Letteratura universale Marsilio - Frecce - Italian Parallel Text
Edited by Rossella Mamoli Zorzi
With Elena di Majo
Paperback, 312 pages
Each volume in this series presents a classic of American literature with a new Italian translation on the facing page, as well as an extensive introduction, information about the text and the author, in-depth annotations, and a complete bibliography, all in Italian.
Already the subject of articles in the International Herald Tribune and the London Times, Beloved Boy is a remarkable collection of letters tracing Henry James's fascination with and enduring devotion to a young Norwegian-American artist. James was already fifty-six when, visiting Rome in 1899, he was introduced to the twenty-seven--year-old Hendrik Andersen. In an uncanny instance of life imitating art, Andersen bore an unmistakable resemblance to the title character of James's 1875 novel Roderick Hudson -- a figure who, like Andersen, was a young sculptor venturing into life as an expatriate in Italy. Although his initial meeting with Andersen was brief, James was deeply moved by the young man. He wrote to Andersen almost immediately after his return to his Sussex home, and remained a faithful correspondent until his own death in 1915.
The two men met on only seven occasions, and never for more than a few days, so their friendship was almost entirely epistolary. The letters assembled here, nearly half of which are previously unpublished, exhibit a voice decidedly more vulnerable than that which we usually associate with James. They also shed new light on the writer's homoerotic leanings, as he approaches Andersen with a passion, as well as a tenderness, typically reserved for a lover.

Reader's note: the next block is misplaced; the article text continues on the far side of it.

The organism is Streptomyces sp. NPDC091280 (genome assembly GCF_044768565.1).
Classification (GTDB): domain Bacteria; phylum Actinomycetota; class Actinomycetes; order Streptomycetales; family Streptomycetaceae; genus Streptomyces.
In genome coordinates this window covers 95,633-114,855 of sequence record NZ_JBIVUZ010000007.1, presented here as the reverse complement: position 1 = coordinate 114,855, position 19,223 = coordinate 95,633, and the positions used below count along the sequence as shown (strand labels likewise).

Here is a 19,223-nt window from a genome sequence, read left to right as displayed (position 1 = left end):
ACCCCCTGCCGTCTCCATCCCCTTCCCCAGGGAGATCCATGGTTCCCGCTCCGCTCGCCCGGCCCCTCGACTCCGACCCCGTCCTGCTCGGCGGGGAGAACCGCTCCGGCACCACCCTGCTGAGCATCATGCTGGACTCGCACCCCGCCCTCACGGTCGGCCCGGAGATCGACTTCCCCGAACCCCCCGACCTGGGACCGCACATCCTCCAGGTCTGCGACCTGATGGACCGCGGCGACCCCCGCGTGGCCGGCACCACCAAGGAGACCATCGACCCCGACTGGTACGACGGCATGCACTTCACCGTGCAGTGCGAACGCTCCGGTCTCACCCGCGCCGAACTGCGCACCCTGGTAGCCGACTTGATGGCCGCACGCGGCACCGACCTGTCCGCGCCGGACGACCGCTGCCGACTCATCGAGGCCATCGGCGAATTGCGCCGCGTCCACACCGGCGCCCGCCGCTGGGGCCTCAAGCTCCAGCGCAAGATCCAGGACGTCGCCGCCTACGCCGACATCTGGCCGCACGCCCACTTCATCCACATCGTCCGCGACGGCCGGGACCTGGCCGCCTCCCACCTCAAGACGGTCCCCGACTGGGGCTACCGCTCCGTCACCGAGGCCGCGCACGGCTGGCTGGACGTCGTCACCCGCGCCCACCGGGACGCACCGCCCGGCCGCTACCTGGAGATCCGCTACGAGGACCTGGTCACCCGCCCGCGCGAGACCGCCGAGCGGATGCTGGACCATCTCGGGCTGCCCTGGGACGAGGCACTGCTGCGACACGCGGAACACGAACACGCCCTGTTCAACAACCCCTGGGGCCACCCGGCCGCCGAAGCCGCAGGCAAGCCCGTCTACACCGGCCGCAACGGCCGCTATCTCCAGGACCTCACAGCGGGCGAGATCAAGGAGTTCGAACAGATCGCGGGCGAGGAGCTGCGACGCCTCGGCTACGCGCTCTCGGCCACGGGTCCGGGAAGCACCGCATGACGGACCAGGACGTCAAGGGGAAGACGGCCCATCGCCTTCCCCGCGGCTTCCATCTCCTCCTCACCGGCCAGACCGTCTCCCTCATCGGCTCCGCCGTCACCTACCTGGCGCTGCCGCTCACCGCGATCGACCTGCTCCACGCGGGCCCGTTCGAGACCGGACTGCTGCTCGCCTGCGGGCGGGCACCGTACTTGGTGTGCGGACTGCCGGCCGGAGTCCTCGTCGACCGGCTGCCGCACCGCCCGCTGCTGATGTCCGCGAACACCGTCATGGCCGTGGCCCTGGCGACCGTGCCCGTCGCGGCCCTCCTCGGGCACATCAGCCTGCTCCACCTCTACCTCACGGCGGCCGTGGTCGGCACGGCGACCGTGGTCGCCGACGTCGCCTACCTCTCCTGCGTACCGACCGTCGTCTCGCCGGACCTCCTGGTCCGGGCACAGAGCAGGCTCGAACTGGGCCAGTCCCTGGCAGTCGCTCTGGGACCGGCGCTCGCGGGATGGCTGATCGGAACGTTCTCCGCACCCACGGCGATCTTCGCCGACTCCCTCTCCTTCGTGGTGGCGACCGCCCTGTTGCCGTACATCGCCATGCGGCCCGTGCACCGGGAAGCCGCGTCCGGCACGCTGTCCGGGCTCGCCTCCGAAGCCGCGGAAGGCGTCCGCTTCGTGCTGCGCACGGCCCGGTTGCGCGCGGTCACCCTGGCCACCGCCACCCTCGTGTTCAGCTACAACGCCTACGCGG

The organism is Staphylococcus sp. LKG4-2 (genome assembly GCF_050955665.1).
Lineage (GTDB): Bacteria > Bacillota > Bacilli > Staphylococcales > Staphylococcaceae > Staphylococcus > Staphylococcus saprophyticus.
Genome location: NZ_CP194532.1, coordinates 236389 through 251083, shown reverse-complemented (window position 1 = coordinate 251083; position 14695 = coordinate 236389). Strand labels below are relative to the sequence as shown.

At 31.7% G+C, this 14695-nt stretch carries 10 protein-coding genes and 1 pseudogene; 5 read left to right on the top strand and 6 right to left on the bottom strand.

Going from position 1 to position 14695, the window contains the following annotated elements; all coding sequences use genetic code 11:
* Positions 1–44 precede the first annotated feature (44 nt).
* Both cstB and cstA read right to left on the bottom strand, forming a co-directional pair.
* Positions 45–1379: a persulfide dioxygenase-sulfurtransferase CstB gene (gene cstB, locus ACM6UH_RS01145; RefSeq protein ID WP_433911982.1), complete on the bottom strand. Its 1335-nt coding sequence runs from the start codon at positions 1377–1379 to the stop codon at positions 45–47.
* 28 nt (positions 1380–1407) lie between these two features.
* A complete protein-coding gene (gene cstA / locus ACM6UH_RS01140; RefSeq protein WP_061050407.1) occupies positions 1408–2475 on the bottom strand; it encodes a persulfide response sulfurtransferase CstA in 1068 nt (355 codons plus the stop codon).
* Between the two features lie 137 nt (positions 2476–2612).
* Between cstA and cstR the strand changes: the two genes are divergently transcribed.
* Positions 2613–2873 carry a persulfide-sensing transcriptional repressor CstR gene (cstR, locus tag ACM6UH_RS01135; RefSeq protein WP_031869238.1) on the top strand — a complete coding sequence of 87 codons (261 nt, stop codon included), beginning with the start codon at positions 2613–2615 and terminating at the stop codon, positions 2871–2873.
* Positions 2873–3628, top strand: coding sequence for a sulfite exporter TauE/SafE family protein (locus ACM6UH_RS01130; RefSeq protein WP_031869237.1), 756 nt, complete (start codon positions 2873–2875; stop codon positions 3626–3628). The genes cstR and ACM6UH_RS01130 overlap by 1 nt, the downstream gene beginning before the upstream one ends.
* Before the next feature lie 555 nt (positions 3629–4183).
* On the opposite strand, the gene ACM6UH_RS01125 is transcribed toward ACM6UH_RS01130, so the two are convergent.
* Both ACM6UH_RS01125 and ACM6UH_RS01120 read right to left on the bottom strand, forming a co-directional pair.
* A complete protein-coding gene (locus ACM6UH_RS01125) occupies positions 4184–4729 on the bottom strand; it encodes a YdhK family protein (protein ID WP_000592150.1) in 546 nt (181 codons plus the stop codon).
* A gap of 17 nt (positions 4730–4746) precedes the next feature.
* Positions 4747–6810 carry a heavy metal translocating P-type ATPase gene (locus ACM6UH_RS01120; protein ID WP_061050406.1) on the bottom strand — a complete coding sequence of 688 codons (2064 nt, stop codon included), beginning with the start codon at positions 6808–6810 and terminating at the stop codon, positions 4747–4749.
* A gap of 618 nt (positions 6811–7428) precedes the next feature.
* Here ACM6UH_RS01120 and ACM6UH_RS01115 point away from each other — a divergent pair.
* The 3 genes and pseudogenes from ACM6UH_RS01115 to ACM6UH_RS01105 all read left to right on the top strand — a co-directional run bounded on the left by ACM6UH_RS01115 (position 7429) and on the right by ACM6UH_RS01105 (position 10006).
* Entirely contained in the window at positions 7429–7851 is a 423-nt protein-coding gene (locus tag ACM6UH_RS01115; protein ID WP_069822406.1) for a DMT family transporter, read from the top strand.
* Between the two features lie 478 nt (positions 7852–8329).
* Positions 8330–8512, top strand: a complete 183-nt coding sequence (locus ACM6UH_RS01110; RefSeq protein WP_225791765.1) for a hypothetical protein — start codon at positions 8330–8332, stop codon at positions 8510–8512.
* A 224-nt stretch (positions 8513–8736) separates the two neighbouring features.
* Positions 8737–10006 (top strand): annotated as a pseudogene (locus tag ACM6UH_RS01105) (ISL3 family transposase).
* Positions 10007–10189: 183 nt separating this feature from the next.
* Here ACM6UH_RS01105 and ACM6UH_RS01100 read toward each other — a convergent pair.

Even greater than his feelings for Andersen, however, was James's devotion to art. Despite an initially positive opinion, James was forced to reassess Andersen's work, which became increasingly grandiose-- exhibiting "megalomania," as James bluntly diagnosed it. The sculptor's tendency toward monumentality, including plans for a utopian "World City," were at odds with James's commitment to observing reality in all its complexity and imperfection. Despite this, James's affection for his friend never wavered; his letters remained occasions to celebrate the youth and beauty personified for him by Andersen.
Ciascun volume di questa collana si presenta come una monografia completa composta da un saggio introduttivo, una nuova traduzione con testo a fronte, note informative sull'autore e sull'opera, un commento essenziale, una ricca bibliografia.
Una novità mondiale: le lettere d’amore di James
Henry James (1843-1916), il maturo scrittore che trasforma l’arte del romanzo alle soglie del Novecento; Hendrik Christian Andersen (1872-1940), un giovane scultore che vuole segnare il "nuovo" del secolo con la sua opera. Un uomo sulla sessantina, mondano e solitario, e un ragazzo, bello e vigoroso, si incontrano e la loro corrispondenza è testimonianza di un appassionato intreccio tra arte e vita, tra America ed Europa, tra maturità e giovinezza, tra attrazione fisica e comunanza intellettuale. Tocca al vecchio maestro guidare l’"amato ragazzo", ed Henry James non delude: fra trepidazioni erotiche e sorprendenti metafore, lucidamente espone la discrepanza nell’opera del più giovane artista tra la visione, il desiderio e la loro realizzazione, non cela l’ansia di fronte all’eccesso della grandiosità scultorea, vi intravvede la minaccia dell’"impietrimento" della vita, proprio là dove si vorrebbe celebrarne la festa. Questo epistolario si compone di settantasette lettere, cinquantotto delle quali pubblicate qui per la prima volta nel mondo.
18.4 x 12.8 x 2.4 cm
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